Imagine it’s 6 am. The sun is just peaking over the eastern hills, illuminating the morning haze into blue and yellow pastels. You walk over to the corkboard, find your assignment, written in Ted’s unique handwriting, on standard farm stationary (any one of three different sizes of yellow sticky notes), “Daren, please cultivate corn and beans in so-and-so field.” Thus starts a cultivating day.
I use two different tractors while cultivating, both International 140s that own several decades of seniority over me in this world. And, most likely, they will outlive me. They are wondrous machines, technology of an older era where men on tractors were cheaper or more available than herbicides. The way they worked was simple- attach various metal implements to the underbelly of the tractor, set them to kill the weeds on the left and right of your row of crops, and drive. For a period from the advent of gasoline engines until the ‘70s, they were the better option for weed control. Then, herbicides got cheaper, and thousands of farmers dumped their 140s and their cousins into the market, where they’re now bought by organic farmers everywhere. That’s how our two ended up with us. They use no chemicals (obviously, unless you count the caffeine you drink in order to be awake enough to operate the thing at 6am), are dirt-cheap on the tractor market, and are relatively efficient fuel-consumers compared to most modern tractors. They are the organic farmer’s answer to the need for weed control.
That’s all fine and grand, but at 6 am that is hardly going through your mind. You first heave yourself up, using the tires as your ladder, to peak in the gas tank to see if she needs a refill. No fuel gauges on this ancient beast, it’s just like looking down a well and seeing how big the reflection is. After that, a certain amount of sweet-talking is advisable. I call my favorite 140 “the Wife.” When she’s out of commission for repair, I have to use the other, “the Mistress.” Ironically, the Wife is quieter. She brakes much better, makes better right turns, has better hydraulics, and rarely needs the choke to be pulled to start in the morning. The Mistress is loud, has a bad right brake, makes good left turns, and will not move an inch without stalling if you get too impetuous to move on a cold morning and don’t let her warm up for five minutes.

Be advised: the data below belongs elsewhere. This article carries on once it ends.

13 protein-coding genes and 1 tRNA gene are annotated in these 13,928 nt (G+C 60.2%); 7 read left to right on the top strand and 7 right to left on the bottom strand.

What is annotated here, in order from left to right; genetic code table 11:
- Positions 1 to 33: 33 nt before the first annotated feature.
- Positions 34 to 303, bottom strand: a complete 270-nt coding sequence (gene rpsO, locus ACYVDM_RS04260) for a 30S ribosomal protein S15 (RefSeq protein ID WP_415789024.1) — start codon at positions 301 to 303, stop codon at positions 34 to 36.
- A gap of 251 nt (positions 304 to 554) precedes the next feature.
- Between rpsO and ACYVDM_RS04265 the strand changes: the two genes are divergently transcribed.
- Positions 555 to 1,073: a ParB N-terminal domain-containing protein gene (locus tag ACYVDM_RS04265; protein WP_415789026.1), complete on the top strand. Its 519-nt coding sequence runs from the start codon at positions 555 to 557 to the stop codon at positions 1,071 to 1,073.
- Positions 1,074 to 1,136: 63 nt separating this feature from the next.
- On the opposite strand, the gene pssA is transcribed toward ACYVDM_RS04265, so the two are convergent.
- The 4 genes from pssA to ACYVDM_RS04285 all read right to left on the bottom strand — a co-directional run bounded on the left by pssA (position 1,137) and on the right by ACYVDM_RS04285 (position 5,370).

The preferred language for talking with both of them is Irish, it sounds stronger than Spanish or French, but nicer than German, very well balanced. It’s a brisk exchange of pleasantries, comments on the weather, musings on the assignments, and then we’re off. The tractor might make a puff of smoke, jump a bit on the first gear shift into reverse as I leave the pole barn, but then it’s second gear off to the fields till lunch.
At this point, I pull out my ‘Tard Pod. It’s called that because it’s a cheap imitation mp3 player that looks retarded compared to the sleek, beautiful, actual iPods of Steve Jobs’ creation. It plays music though, so it does the trick. I select my music very carefully while cultivating. When I do something like broccoli (three-row crop, very easy) that needs aggressive tooling, I play what I call Viking death metal. I found a Scandinavian metal band that sings about slaying enemies and running off in their ships. It’s great. I use this music whenever I dislike the assignment, or the weeds are over-sized, or if the weather is crappy. It brings out the aggression needed to destroy the weeds, and you get a strange glee watching them get their roots ripped out, their stems overturned, and you look back to see piles of them withering in the sun.